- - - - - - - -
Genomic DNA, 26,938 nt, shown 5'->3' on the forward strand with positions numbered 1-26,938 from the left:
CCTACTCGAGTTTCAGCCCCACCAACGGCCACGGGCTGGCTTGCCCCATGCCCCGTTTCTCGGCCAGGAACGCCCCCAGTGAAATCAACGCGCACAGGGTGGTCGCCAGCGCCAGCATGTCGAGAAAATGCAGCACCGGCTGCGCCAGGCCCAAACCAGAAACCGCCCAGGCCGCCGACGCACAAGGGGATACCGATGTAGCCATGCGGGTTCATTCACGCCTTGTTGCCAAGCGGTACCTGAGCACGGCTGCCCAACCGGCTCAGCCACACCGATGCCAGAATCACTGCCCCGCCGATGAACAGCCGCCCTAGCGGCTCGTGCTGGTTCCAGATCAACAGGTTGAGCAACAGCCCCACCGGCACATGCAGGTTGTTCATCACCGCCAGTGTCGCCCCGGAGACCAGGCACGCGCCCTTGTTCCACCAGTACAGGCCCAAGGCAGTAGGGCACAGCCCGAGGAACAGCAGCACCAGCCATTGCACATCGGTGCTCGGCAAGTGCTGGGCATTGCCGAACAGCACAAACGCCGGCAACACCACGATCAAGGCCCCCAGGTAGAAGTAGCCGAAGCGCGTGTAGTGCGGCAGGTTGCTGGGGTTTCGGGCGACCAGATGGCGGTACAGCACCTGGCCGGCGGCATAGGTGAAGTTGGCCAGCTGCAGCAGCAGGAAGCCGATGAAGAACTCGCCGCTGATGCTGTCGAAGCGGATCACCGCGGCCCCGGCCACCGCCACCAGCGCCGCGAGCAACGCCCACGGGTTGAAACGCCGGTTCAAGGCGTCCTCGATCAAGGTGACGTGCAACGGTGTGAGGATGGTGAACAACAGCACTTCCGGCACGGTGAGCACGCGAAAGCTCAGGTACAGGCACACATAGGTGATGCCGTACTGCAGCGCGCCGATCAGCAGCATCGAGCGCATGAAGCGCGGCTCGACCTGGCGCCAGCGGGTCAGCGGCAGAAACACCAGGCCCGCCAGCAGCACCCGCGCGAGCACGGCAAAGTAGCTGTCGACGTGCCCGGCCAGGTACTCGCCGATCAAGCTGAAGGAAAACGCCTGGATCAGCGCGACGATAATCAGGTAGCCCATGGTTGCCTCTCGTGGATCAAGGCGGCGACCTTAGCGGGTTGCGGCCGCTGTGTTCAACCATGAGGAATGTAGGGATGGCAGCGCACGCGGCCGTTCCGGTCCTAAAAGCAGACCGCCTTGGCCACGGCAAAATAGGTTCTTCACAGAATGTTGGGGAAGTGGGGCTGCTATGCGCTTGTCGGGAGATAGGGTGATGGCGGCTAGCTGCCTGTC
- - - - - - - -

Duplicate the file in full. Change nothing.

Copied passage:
Genomic DNA, 26,938 nt, shown 5'->3' on the forward strand with positions numbered 1-26,938 from the left:
CCTACTCGAGTTTCAGCCCCACCAACGGCCACGGGCTGGCTTGCCCCATGCCCCGTTTCTCGGCCAGGAACGCCCCCAGTGAAATCAACGCGCACAGGGTGGTCGCCAGCGCCAGCATGTCGAGAAAATGCAGCACCGGCTGCGCCAGGCCCAAACCAGAAACCGCCCAGGCCGCCGACGCACAAGGGGATACCGATGTAGCCATGCGGGTTCATTCACGCCTTGTTGCCAAGCGGTACCTGAGCACGGCTGCCCAACCGGCTCAGCCACACCGATGCCAGAATCACTGCCCCGCCGATGAACAGCCGCCCTAGCGGCTCGTGCTGGTTCCAGATCAACAGGTTGAGCAACAGCCCCACCGGCACATGCAGGTTGTTCATCACCGCCAGTGTCGCCCCGGAGACCAGGCACGCGCCCTTGTTCCACCAGTACAGGCCCAAGGCAGTAGGGCACAGCCCGAGGAACAGCAGCACCAGCCATTGCACATCGGTGCTCGGCAAGTGCTGGGCATTGCCGAACAGCACAAACGCCGGCAACACCACGATCAAGGCCCCCAGGTAGAAGTAGCCGAAGCGCGTGTAGTGCGGCAGGTTGCTGGGGTTTCGGGCGACCAGATGGCGGTACAGCACCTGGCCGGCGGCATAGGTGAAGTTGGCCAGCTGCAGCAGCAGGAAGCCGATGAAGAACTCGCCGCTGATGCTGTCGAAGCGGATCACCGCGGCCCCGGCCACCGCCACCAGCGCCGCGAGCAACGCCCACGGGTTGAAACGCCGGTTCAAGGCGTCCTCGATCAAGGTGACGTGCAACGGTGTGAGGATGGTGAACAACAGCACTTCCGGCACGGTGAGCACGCGAAAGCTCAGGTACAGGCACACATAGGTGATGCCGTACTGCAGCGCGCCGATCAGCAGCATCGAGCGCATGAAGCGCGGCTCGACCTGGCGCCAGCGGGTCAGCGGCAGAAACACCAGGCCCGCCAGCAGCACCCGCGCGAGCACGGCAAAGTAGCTGTCGACGTGCCCGGCCAGGTACTCGCCGATCAAGCTGAAGGAAAACGCCTGGATCAGCGCGACGATAATCAGGTAGCCCATGGTTGCCTCTCGTGGATCAAGGCGGCGACCTTAGCGGGTTGCGGCCGCTGTGTTCAACCATGAGGAATGTAGGGATGGCAGCGCACGCGGCCGTTCCGGTCCTAAAAGCAGACCGCCTTGGCCACGGCAAAATAGGTTCTTCACAGAATGTTGGGGAAGTGGGGCTGCTATGCGCTTGTCGGGAGATAGGGTGATGGCGGCTAGCTGCCTGTC